Satchel Paige

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Satchel Paige : biography

July 7, 1906 – June 8, 1982

Dominican Republic: 1937

In the spring of 1937 the Crawfords were training in New Orleans, and Paige was approached by Dr. José Enrique Aybar, dean of the University of Santo Domingo, deputy of the Dominican Republic’s national congress and director of Los Dragones, a baseball team operated by Rafael Trujillo, dictator of the Dominican Republic. Aybar hired Paige to act as an agent for Trujillo in recruiting other Negro league players to play for Los Dragones. Aybar gave Paige $30,000 to hire as many players as he could. Paige recruited five of his Crawfords teammates—Cool Papa Bell, Leroy Matlock, Sam Bankhead, Harry Williams and Herman Andrews—as well as Josh Gibson, who had recently been traded to the Homestead Grays. Other Dominican teams were also recruiting Negro league players. Greenlee and his fellow owners banned Paige and the other jumpers from the organized Negro leagues, but failed to dissuade the players.Ribowsky 1994, pp. 146–51; Tye 2009, pp. 108–11.

In the Dominican Republic, the American players were shadowed by armed guards. Although the purpose of the guards was to protect the players, the players were fearful that Trujillo would unleash them in anger if his team lost the championship. The season ended with an eight game series between the two top teams, Paige’s Dragones of "Ciudad Trujillo" (as Trujillo had renamed the capital city of Santo Domingo) and the Águilas Cibaeñas of Santiago. The Dragones won the first four, with Paige contributing two of them. The Águilas came back to win the next two and still had a chance to win the championship if they won the final two games.Tye 2009, pp. 110–14. In Paige’s memoirs, he recalled finishing the game with two shutout innings to hold onto a 6–5 win while soldiers looked on "like a firing squad."Paige and Lipman 1993, p. 120. In reality, however, Paige did not enter the game until there was one out in the ninth inning, with his team leading 8–3. He proceeded to give up three runs on three hits before he got the third out on a great throw by Bankhead.Tye 2009, p. 115. Paige had an excellent season overall, however, leading the league with an 8–2 record.Holway 2001, p. 337.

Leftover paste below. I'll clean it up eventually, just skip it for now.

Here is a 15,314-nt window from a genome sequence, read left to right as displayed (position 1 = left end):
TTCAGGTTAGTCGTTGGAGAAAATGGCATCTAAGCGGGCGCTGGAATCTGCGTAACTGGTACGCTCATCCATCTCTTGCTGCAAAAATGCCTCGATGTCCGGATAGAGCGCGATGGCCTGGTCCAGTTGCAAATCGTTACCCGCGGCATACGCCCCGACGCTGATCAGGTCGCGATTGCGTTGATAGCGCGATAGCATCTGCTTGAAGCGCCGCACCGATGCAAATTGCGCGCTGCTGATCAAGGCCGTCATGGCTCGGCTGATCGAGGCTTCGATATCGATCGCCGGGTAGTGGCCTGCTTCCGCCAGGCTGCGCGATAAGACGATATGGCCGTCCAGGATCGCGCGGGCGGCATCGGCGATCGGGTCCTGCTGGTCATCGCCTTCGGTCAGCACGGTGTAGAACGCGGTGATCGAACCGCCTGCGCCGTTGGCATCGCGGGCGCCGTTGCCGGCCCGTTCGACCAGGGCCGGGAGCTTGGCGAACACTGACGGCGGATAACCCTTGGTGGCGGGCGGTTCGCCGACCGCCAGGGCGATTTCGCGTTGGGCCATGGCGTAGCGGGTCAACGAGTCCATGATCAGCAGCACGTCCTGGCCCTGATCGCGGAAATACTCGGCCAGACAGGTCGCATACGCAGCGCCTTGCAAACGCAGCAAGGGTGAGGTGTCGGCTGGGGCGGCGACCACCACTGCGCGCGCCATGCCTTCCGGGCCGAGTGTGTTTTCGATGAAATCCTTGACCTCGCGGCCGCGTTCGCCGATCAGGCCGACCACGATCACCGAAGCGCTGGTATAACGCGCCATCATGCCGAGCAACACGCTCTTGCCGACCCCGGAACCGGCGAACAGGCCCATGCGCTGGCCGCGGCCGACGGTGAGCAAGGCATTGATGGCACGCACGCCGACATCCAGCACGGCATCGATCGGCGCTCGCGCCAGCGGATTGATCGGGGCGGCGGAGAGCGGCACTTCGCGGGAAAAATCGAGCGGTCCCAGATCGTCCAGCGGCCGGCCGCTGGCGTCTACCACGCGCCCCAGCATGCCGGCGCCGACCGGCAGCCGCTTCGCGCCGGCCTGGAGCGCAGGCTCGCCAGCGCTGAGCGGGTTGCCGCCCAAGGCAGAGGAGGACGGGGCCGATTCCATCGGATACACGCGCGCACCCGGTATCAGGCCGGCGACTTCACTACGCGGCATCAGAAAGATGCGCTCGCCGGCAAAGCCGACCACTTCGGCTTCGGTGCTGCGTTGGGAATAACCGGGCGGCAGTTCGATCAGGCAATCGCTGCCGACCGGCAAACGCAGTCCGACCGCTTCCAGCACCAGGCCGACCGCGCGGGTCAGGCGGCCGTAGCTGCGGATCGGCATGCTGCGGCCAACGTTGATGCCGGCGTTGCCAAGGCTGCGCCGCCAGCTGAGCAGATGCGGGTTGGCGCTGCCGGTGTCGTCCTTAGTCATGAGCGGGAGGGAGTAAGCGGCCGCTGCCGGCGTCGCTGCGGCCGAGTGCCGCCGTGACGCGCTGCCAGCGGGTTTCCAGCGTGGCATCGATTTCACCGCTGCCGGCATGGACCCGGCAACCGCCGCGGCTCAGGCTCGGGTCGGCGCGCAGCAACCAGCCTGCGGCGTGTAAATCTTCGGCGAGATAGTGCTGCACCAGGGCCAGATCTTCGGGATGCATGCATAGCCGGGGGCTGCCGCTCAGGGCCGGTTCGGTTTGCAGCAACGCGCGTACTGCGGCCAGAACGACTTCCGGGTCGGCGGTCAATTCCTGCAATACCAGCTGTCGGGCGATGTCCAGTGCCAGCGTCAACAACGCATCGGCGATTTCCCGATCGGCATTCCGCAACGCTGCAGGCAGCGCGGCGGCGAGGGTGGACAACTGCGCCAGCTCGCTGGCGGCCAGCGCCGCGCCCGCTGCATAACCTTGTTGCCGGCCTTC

Paige and the other players returning from the Dominican Republic faced a Negro league ban for jumping their teams. In response, they formed a barnstorming team called "Trujillo’s All-Stars," which was later known as the "Satchel Paige All-Stars." Wilkinson evaded the ban by having promoter Ray Dean schedule games between the All-Stars and the House of David. In August, the All-Stars won the Denver Post tournament. In late September, Paige faced a team of Negro league all-stars at the Polo Grounds. Despite striking out eight and allowing only two runs, he lost when the opposing pitcher, Johnny "Schoolboy" Taylor, tossed a no-hitter. A week later a rematch was held at Yankee Stadium, and this time Paige beat Taylor handily.Ribowsky 1994, pp. 158–162; Tye 2009, pp. 116–117.

Mexico: 1938

In 1938, Greenlee, who still held Paige’s NNL contract, again made an unsuccessful attempt to sign Paige. Greenlee then sold his contract to the Newark Eagles for $5,000, but they could not sign him either. Paige instead went to play in the Mexican League.Hogan 2006, p. 308; Tye 2009, pp. 117–120.

Jorge Pasquel, a Mexican baseball executive and businessman, and his four brothers wanted the Mexican League to compete with the major leagues. Their plan to do that was to hire the best Negro league players who were ignored by the big leagues, then raid big league teams and field integrated clubs in the name of international baseball. With this goal, they hired Paige for $2,000 per month to play for the moribund Club Agrario of Mexico City, to create a rivalry for Club Azules of Veracruz, a powerhouse bunch led by Martín Dihigo. Back in the states, Greenlee, out $5,000, declared Paige "banned forever from baseball."Ribowsky 1994, pp. 162–168; Tye 2009, pp. 119–120.

Pitching in Venezuela, Paige felt pain in his right shoulder. After he arrived in Mexico, the pain developed into the first major injury of his career. He tried to pitch through the pain, and managed to beat Dihigo in their first match-up in early September, allowing one run in eight innings. Two weeks later they faced off again, and this time Paige could barely lift his arm. He managed to go six-plus innings in a game that Paige’s team ultimately lost 10 to 3. One sportswriter wrote that Paige looked like a "squeezed lemon."Ribowsky 1994, pp. 168–170; Tye 2009, p. 120.